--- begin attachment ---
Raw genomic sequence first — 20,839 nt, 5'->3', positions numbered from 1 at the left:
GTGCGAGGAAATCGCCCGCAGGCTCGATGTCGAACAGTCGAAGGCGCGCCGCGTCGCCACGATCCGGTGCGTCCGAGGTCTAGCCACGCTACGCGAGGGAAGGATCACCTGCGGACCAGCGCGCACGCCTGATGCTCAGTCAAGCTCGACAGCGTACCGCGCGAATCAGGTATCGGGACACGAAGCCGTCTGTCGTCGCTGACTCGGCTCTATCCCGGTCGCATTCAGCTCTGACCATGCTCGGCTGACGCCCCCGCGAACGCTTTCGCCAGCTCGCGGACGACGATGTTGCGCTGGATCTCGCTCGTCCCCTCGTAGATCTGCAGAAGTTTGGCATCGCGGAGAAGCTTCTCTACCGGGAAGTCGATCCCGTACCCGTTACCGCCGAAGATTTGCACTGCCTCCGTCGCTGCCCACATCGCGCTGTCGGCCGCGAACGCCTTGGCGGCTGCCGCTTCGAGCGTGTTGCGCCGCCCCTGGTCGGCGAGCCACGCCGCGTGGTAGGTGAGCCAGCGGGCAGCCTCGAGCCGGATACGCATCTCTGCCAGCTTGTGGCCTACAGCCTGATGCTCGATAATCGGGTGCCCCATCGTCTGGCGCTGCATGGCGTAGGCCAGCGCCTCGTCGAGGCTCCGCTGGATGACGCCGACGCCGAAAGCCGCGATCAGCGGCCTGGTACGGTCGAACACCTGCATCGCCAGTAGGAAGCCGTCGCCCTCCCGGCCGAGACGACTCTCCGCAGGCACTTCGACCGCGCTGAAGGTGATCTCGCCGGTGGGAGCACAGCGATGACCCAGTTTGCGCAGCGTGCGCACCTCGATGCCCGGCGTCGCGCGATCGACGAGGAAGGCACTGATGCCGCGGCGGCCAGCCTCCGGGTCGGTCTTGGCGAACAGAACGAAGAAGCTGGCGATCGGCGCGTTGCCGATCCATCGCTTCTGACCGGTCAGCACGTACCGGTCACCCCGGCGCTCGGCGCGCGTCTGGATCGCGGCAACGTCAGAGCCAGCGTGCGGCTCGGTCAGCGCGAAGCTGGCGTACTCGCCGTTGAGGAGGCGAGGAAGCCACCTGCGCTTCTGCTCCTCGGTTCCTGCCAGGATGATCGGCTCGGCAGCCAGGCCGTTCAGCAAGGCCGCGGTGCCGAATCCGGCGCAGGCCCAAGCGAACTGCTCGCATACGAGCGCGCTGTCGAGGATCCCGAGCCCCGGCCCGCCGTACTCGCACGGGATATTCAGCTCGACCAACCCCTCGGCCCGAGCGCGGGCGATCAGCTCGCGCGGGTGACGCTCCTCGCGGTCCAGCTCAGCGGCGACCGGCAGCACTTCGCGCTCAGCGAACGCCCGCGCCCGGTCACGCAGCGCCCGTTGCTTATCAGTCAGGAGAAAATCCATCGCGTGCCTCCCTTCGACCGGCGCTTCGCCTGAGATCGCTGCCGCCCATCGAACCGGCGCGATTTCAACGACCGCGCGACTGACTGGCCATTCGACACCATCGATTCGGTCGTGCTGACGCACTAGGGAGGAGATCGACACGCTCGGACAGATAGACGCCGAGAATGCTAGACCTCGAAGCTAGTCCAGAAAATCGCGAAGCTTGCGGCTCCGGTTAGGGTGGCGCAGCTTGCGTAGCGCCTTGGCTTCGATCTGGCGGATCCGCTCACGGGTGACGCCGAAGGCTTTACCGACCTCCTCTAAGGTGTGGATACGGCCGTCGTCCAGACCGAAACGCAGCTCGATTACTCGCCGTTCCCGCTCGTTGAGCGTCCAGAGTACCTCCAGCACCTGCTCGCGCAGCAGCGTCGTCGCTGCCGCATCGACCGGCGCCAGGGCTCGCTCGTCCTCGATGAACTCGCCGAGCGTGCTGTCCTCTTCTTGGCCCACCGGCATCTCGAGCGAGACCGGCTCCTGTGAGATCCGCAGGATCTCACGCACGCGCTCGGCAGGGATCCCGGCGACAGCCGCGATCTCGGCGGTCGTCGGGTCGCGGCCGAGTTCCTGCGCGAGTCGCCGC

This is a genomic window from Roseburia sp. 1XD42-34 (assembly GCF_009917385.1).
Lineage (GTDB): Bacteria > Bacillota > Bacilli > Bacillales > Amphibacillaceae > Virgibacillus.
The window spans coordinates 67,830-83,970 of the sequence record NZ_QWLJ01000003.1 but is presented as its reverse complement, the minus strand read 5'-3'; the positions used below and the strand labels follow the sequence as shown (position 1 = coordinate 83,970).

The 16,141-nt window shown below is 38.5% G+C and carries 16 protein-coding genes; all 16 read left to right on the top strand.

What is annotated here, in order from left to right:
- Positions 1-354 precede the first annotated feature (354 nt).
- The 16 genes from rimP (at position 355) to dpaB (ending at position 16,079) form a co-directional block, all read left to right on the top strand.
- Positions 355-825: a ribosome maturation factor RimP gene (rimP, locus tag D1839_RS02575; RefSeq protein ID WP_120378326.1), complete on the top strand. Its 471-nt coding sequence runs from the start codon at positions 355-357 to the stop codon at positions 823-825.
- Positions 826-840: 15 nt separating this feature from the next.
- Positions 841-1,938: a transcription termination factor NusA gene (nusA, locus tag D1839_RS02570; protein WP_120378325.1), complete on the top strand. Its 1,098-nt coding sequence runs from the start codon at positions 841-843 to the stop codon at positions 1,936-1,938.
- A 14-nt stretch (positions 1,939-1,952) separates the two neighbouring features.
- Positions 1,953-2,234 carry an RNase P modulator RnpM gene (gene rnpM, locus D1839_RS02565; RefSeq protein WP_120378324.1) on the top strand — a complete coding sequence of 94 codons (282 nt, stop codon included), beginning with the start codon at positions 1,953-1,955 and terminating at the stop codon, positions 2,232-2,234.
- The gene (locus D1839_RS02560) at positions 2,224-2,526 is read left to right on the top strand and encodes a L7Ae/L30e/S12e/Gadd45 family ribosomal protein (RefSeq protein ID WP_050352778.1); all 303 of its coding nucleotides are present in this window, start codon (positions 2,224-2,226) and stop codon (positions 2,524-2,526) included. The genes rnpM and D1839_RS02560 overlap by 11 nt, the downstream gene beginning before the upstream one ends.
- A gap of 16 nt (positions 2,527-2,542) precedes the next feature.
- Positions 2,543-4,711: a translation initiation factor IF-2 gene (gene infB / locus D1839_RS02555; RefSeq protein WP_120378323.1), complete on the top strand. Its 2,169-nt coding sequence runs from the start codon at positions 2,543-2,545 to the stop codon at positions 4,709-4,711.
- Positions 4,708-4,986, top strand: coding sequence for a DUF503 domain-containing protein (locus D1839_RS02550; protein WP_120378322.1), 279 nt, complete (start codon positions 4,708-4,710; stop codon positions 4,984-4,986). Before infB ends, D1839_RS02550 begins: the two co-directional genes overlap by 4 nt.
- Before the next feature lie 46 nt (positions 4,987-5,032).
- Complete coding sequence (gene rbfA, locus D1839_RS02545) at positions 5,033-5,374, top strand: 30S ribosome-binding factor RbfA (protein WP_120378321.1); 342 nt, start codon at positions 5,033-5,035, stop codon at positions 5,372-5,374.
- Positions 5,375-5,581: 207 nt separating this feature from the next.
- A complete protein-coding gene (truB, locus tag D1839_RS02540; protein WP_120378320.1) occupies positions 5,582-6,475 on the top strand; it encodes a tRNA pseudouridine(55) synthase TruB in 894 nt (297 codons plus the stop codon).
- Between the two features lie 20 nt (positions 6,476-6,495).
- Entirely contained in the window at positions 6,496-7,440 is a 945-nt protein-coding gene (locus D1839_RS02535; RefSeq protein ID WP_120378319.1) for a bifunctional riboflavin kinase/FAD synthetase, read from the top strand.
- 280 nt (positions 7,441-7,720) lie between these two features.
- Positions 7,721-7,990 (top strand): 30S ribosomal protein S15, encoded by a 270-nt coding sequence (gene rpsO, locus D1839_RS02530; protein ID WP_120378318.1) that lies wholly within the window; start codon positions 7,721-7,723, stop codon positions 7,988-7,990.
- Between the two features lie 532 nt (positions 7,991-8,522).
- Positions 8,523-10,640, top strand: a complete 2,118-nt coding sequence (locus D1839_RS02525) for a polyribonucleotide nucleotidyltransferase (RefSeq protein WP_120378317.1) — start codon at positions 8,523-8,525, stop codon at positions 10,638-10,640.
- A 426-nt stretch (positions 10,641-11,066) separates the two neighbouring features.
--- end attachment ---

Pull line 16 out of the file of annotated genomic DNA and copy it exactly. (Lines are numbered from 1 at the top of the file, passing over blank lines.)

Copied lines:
- A gap of 16 nt (positions 2,527-2,542) precedes the next feature.